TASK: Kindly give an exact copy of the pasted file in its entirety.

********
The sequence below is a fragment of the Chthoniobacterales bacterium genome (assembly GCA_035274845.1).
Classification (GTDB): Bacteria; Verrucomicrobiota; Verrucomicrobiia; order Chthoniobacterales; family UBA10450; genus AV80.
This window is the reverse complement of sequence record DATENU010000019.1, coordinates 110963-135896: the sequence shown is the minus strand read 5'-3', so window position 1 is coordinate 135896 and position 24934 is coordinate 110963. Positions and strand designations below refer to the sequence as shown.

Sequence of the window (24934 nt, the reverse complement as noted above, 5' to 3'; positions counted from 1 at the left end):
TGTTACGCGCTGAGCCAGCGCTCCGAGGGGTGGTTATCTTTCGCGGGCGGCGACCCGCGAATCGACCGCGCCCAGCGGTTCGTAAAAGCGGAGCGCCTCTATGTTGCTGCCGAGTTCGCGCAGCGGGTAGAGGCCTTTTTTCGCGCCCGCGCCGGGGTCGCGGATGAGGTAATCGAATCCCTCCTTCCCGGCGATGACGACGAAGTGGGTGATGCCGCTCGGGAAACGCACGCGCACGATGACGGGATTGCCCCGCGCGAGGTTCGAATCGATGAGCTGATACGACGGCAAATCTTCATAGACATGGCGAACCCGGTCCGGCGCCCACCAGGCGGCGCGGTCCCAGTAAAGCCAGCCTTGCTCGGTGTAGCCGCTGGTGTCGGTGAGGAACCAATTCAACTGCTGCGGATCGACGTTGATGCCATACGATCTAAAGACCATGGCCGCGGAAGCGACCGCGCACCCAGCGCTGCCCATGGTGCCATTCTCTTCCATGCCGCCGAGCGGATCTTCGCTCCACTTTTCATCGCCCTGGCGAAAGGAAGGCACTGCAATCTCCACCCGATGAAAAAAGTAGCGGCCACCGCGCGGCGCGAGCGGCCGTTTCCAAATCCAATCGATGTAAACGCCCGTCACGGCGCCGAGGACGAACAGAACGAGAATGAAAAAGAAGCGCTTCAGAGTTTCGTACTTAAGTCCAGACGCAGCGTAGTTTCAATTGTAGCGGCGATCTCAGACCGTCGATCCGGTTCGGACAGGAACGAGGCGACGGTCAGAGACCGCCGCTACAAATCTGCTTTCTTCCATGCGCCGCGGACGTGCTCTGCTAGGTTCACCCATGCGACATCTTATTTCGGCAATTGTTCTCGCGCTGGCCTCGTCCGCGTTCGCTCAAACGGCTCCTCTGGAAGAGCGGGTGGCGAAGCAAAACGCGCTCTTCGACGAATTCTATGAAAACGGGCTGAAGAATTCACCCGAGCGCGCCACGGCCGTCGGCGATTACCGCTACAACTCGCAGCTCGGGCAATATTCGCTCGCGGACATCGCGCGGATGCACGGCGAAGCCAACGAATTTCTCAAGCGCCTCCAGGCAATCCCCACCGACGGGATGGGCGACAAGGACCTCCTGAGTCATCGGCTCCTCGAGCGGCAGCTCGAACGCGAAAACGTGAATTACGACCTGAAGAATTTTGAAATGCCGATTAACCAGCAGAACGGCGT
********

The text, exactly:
The sequence below is a fragment of the Chthoniobacterales bacterium genome (assembly GCA_035274845.1).
Classification (GTDB): Bacteria; Verrucomicrobiota; Verrucomicrobiia; order Chthoniobacterales; family UBA10450; genus AV80.
This window is the reverse complement of sequence record DATENU010000019.1, coordinates 110963-135896: the sequence shown is the minus strand read 5'-3', so window position 1 is coordinate 135896 and position 24934 is coordinate 110963. Positions and strand designations below refer to the sequence as shown.

Sequence of the window (24934 nt, the reverse complement as noted above, 5' to 3'; positions counted from 1 at the left end):
TGTTACGCGCTGAGCCAGCGCTCCGAGGGGTGGTTATCTTTCGCGGGCGGCGACCCGCGAATCGACCGCGCCCAGCGGTTCGTAAAAGCGGAGCGCCTCTATGTTGCTGCCGAGTTCGCGCAGCGGGTAGAGGCCTTTTTTCGCGCCCGCGCCGGGGTCGCGGATGAGGTAATCGAATCCCTCCTTCCCGGCGATGACGACGAAGTGGGTGATGCCGCTCGGGAAACGCACGCGCACGATGACGGGATTGCCCCGCGCGAGGTTCGAATCGATGAGCTGATACGACGGCAAATCTTCATAGACATGGCGAACCCGGTCCGGCGCCCACCAGGCGGCGCGGTCCCAGTAAAGCCAGCCTTGCTCGGTGTAGCCGCTGGTGTCGGTGAGGAACCAATTCAACTGCTGCGGATCGACGTTGATGCCATACGATCTAAAGACCATGGCCGCGGAAGCGACCGCGCACCCAGCGCTGCCCATGGTGCCATTCTCTTCCATGCCGCCGAGCGGATCTTCGCTCCACTTTTCATCGCCCTGGCGAAAGGAAGGCACTGCAATCTCCACCCGATGAAAAAAGTAGCGGCCACCGCGCGGCGCGAGCGGCCGTTTCCAAATCCAATCGATGTAAACGCCCGTCACGGCGCCGAGGACGAACAGAACGAGAATGAAAAAGAAGCGCTTCAGAGTTTCGTACTTAAGTCCAGACGCAGCGTAGTTTCAATTGTAGCGGCGATCTCAGACCGTCGATCCGGTTCGGACAGGAACGAGGCGACGGTCAGAGACCGCCGCTACAAATCTGCTTTCTTCCATGCGCCGCGGACGTGCTCTGCTAGGTTCACCCATGCGACATCTTATTTCGGCAATTGTTCTCGCGCTGGCCTCGTCCGCGTTCGCTCAAACGGCTCCTCTGGAAGAGCGGGTGGCGAAGCAAAACGCGCTCTTCGACGAATTCTATGAAAACGGGCTGAAGAATTCACCCGAGCGCGCCACGGCCGTCGGCGATTACCGCTACAACTCGCAGCTCGGGCAATATTCGCTCGCGGACATCGCGCGGATGCACGGCGAAGCCAACGAATTTCTCAAGCGCCTCCAGGCAATCCCCACCGACGGGATGGGCGACAAGGACCTCCTGAGTCATCGGCTCCTCGAGCGGCAGCTCGAACGCGAAAACGTGAATTACGACCTGAAGAATTTTGAAATGCCGATTAACCAGCAGAACGGCGT